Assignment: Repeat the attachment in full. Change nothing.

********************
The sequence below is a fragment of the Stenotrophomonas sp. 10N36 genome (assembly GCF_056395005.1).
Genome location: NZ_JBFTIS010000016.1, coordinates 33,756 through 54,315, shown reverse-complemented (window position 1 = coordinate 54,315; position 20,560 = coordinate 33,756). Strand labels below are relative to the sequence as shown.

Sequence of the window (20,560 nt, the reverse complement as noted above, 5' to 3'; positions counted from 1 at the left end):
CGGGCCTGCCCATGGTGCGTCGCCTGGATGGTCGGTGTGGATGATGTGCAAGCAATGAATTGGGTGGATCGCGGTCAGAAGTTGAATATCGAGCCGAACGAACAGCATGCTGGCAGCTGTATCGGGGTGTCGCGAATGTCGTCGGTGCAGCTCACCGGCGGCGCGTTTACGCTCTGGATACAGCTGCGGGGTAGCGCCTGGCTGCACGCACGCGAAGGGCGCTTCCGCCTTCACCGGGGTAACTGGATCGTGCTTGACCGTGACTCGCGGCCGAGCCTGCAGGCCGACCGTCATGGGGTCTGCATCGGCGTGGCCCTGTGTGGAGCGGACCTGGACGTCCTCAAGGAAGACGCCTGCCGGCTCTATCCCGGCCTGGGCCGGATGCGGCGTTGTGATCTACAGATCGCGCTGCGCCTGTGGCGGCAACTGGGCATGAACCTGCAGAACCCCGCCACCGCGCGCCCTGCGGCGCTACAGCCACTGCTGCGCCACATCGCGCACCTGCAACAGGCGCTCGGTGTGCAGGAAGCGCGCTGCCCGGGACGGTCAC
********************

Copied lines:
The sequence below is a fragment of the Stenotrophomonas sp. 10N36 genome (assembly GCF_056395005.1).
Genome location: NZ_JBFTIS010000016.1, coordinates 33,756 through 54,315, shown reverse-complemented (window position 1 = coordinate 54,315; position 20,560 = coordinate 33,756). Strand labels below are relative to the sequence as shown.

Sequence of the window (20,560 nt, the reverse complement as noted above, 5' to 3'; positions counted from 1 at the left end):
CGGGCCTGCCCATGGTGCGTCGCCTGGATGGTCGGTGTGGATGATGTGCAAGCAATGAATTGGGTGGATCGCGGTCAGAAGTTGAATATCGAGCCGAACGAACAGCATGCTGGCAGCTGTATCGGGGTGTCGCGAATGTCGTCGGTGCAGCTCACCGGCGGCGCGTTTACGCTCTGGATACAGCTGCGGGGTAGCGCCTGGCTGCACGCACGCGAAGGGCGCTTCCGCCTTCACCGGGGTAACTGGATCGTGCTTGACCGTGACTCGCGGCCGAGCCTGCAGGCCGACCGTCATGGGGTCTGCATCGGCGTGGCCCTGTGTGGAGCGGACCTGGACGTCCTCAAGGAAGACGCCTGCCGGCTCTATCCCGGCCTGGGCCGGATGCGGCGTTGTGATCTACAGATCGCGCTGCGCCTGTGGCGGCAACTGGGCATGAACCTGCAGAACCCCGCCACCGCGCGCCCTGCGGCGCTACAGCCACTGCTGCGCCACATCGCGCACCTGCAACAGGCGCTCGGTGTGCAGGAAGCGCGCTGCCCGGGACGGTCAC